This article was written by Serenay Kalkan - Associate – Melbourne

Serenay joined the Armstrong Legal team in March 2014 and has gained extensive experience in wills and estates law across Victoria, South Australia and Western Australia, in addition to being involved in complex will dispute matters. She has graduated with a Bachelor of Laws from Monash University in November 2016 and was admitted to practise in August 2018. Armed with...

Who Is Entitled To Apply For A Grant Of Probate?


Only a person who is named as an executor in a will is entitled to apply for a grant of probate. In situations where a will does not name an executor, or the named executor(s) is unwilling or unable to act as the executor, then usually a beneficiary or appropriate independent person must apply for a grant of Letters of Administration with the Will annexed to the application.

Multiple executors

In some cases, the deceased will nominate more than one person to act as the executor of their estate. Some states set a limit of up to four executors. However, in other states there are no limits on the number of executors that can be named in a will.

Substitute executors

The deceased may also nominate alternate executors. This is where the deceased names a substitute executor to act in the event that the first-named executor predeceased them or is unable or unwilling to act.

Where a substitute executor applies for a grant of probate, it will be necessary for the substitute executor to provide the court with a copy of the predeceased executor’s death certificate or signed renunciation of Probate.

What to do before applying

Before making an application to the court for a grant of Probate, the executor or substitute executor should ensure that all conditions have been met, such as ensuring that there are no later will or codicils or that the preconditions for the substitute executor to step in have been met. If these steps are not taken, the application may be rejected and the cost of the application will not be reimbursed to the estate.

Who makes the application?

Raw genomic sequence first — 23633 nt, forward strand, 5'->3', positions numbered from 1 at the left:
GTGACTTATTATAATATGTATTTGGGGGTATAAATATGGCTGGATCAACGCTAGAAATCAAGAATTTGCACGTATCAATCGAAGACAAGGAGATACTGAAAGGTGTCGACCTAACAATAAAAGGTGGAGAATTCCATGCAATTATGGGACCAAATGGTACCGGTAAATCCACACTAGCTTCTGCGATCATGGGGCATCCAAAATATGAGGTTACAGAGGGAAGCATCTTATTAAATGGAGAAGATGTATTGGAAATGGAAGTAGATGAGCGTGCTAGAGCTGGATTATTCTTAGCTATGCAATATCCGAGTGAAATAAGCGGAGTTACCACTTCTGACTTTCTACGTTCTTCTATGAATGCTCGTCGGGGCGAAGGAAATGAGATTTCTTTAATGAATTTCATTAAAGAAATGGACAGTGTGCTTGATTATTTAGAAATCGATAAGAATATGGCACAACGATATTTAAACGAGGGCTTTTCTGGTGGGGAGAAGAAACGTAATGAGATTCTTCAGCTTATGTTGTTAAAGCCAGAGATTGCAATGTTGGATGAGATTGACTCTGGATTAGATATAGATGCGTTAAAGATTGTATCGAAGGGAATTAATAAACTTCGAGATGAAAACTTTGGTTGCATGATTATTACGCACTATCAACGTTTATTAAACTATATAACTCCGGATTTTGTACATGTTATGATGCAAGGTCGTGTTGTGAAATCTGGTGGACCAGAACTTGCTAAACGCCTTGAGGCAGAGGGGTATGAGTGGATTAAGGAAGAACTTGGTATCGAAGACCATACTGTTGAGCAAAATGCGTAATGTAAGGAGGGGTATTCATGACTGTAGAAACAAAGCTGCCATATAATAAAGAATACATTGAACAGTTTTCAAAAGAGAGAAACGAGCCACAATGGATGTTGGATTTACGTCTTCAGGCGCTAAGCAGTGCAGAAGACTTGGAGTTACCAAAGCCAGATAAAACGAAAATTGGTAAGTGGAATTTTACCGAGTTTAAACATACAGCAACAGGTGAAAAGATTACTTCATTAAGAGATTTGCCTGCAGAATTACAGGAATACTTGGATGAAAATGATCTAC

If more than one person is named as executor, then generally all of the executors will make the application for a grant of probate together. If one of the executors has died or does not wish to apply for probate, then the remaining executors will apply for a grant of probate. An explanation must be given to the Court as to why only some of the named executors are applying for a grant of probate. In situations where there are multiple executors and one executor is unwilling to apply for a grant of Probate but also refuses to renounce Probate, the remaining executors may seek a grant of Probate to themselves with leave reserved for the other executor to come in and take a grant at a later date.

An explanation will also be needed if the executor’s name differs to the name in the deceased’s will. For instance, if the executor married after the will was drafted, the executor must submit a copy of their marriage certificate with the application for a grant of probate to explain the change in name.

Renunciation of probate

If an executor does not wish to apply for a grant of probate, they may renounce probate. Renunciation of Probate involves the executor executing a form which will be submitted to the court as part of the application for a grant of Probate or Letters of Administration with the will annexed.

Not all wills are simple and determining who is entitled to apply for a grant of probate can become quite complex in certain situations. If you would like to discuss whether you are entitled to apply for a grant of probate please call one of our lawyers on 1300 038 223 or send us an email.

WHERE TO NEXT?

Have you been left out of a Will or treated unfairly? We offer a free assessment of your case and a no win no fee policy. We have a specialist team that deals only in Wills & Estates servicing NSW, VIC, QLD, ACT, SA & WA. The law relating to Wills and Estates can often be complex and confusing so we encourage you to make contact with our team.

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